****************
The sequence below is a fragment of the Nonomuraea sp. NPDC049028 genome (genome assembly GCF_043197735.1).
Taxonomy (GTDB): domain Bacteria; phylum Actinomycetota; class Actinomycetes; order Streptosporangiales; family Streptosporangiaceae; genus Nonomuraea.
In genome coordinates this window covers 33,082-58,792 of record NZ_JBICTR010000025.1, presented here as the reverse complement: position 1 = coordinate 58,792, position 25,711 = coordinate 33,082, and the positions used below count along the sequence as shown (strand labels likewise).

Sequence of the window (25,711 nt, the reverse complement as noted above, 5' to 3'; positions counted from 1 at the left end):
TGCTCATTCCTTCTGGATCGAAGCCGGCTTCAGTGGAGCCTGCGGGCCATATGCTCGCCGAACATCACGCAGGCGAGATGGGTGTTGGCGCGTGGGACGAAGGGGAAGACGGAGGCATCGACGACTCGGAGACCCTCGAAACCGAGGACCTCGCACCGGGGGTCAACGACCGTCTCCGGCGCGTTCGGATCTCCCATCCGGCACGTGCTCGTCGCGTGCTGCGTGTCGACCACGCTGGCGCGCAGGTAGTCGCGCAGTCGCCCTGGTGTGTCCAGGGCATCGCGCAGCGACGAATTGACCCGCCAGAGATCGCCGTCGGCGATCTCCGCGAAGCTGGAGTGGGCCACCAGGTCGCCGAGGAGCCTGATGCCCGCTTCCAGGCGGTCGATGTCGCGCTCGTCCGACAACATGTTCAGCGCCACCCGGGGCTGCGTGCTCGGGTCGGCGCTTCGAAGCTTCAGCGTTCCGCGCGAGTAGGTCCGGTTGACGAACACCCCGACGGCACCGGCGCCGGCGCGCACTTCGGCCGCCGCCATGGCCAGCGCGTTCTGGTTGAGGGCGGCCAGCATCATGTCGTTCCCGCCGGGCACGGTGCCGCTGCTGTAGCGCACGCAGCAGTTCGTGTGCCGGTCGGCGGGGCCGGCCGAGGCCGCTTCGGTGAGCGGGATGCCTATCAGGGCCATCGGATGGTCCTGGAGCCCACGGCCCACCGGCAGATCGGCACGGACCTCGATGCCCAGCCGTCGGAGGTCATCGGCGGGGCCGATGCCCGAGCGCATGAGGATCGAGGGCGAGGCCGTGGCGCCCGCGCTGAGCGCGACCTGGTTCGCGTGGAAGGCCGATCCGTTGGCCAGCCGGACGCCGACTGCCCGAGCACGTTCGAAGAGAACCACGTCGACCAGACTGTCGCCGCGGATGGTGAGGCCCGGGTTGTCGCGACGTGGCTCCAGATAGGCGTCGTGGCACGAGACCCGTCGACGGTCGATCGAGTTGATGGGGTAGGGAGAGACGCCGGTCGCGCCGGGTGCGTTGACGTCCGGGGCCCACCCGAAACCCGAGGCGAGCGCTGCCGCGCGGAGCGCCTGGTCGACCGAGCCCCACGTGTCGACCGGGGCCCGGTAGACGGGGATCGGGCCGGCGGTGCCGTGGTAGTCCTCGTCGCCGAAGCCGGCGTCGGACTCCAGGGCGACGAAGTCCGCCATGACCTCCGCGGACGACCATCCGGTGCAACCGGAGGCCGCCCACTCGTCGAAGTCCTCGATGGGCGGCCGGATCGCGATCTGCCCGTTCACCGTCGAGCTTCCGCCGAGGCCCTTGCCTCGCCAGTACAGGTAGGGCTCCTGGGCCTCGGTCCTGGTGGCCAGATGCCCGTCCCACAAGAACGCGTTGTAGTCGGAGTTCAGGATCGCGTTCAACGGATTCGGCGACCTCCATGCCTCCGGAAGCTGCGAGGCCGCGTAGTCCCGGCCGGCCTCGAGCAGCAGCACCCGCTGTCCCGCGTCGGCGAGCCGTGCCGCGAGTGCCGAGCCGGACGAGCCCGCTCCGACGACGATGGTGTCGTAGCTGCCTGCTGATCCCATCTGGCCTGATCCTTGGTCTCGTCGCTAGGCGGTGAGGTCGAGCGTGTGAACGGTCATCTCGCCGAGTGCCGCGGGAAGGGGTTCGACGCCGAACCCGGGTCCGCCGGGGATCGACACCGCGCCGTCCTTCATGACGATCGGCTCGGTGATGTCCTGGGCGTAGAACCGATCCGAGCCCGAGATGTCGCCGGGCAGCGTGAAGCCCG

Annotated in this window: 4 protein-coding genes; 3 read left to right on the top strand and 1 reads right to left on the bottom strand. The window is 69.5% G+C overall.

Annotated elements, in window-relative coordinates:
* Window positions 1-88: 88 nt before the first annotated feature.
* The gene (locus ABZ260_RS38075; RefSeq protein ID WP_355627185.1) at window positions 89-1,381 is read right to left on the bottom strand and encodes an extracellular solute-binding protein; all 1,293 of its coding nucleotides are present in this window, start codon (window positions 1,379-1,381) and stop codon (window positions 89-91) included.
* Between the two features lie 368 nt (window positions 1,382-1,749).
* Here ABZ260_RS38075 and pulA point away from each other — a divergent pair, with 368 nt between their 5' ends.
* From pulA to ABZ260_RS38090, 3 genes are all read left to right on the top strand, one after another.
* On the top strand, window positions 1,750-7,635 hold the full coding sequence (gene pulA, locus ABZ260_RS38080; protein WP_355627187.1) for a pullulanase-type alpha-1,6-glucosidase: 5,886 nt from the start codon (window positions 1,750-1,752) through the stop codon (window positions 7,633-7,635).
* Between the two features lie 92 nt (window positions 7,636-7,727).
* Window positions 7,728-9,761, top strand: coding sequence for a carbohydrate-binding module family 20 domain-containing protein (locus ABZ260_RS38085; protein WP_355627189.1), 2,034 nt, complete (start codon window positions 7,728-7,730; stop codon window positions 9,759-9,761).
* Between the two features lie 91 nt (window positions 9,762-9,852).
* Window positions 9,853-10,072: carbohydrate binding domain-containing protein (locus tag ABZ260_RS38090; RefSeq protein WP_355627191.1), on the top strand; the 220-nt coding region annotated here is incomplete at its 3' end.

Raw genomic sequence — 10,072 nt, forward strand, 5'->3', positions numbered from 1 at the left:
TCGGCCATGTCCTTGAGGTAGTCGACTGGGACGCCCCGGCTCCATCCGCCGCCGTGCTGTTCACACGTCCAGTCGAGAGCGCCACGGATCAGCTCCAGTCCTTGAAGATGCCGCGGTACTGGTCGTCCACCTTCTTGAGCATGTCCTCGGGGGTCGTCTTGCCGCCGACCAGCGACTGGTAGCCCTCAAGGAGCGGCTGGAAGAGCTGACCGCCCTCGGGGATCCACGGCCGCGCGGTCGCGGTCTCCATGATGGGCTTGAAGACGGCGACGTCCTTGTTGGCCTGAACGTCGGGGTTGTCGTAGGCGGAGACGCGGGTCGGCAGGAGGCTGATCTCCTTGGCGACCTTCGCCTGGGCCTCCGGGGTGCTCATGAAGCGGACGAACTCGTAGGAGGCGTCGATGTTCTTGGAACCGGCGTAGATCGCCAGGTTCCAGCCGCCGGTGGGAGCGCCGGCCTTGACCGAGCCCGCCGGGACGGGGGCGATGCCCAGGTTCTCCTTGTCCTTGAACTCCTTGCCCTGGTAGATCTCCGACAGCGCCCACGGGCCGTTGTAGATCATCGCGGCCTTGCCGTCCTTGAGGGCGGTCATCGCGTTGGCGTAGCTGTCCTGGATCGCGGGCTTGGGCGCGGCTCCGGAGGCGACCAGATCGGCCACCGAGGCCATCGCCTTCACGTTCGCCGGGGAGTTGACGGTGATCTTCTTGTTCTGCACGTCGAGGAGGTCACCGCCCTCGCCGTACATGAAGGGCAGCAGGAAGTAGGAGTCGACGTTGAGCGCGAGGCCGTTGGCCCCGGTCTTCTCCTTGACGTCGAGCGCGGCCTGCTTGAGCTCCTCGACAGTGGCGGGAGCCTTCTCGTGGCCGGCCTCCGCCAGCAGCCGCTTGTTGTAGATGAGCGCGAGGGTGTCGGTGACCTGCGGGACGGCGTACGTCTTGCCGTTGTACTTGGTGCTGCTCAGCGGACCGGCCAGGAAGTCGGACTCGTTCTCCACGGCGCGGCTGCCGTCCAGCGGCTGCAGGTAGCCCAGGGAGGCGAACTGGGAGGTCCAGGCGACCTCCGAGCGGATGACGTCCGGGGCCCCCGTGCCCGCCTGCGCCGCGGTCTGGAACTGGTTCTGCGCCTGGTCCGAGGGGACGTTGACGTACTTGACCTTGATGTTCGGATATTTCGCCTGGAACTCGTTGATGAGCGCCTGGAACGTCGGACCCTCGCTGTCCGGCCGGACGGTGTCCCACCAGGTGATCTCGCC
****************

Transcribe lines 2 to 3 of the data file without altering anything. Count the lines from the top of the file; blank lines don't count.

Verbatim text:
Taxonomy (GTDB): domain Bacteria; phylum Actinomycetota; class Actinomycetes; order Streptosporangiales; family Streptosporangiaceae; genus Nonomuraea.
In genome coordinates this window covers 33,082-58,792 of record NZ_JBICTR010000025.1, presented here as the reverse complement: position 1 = coordinate 58,792, position 25,711 = coordinate 33,082, and the positions used below count along the sequence as shown (strand labels likewise).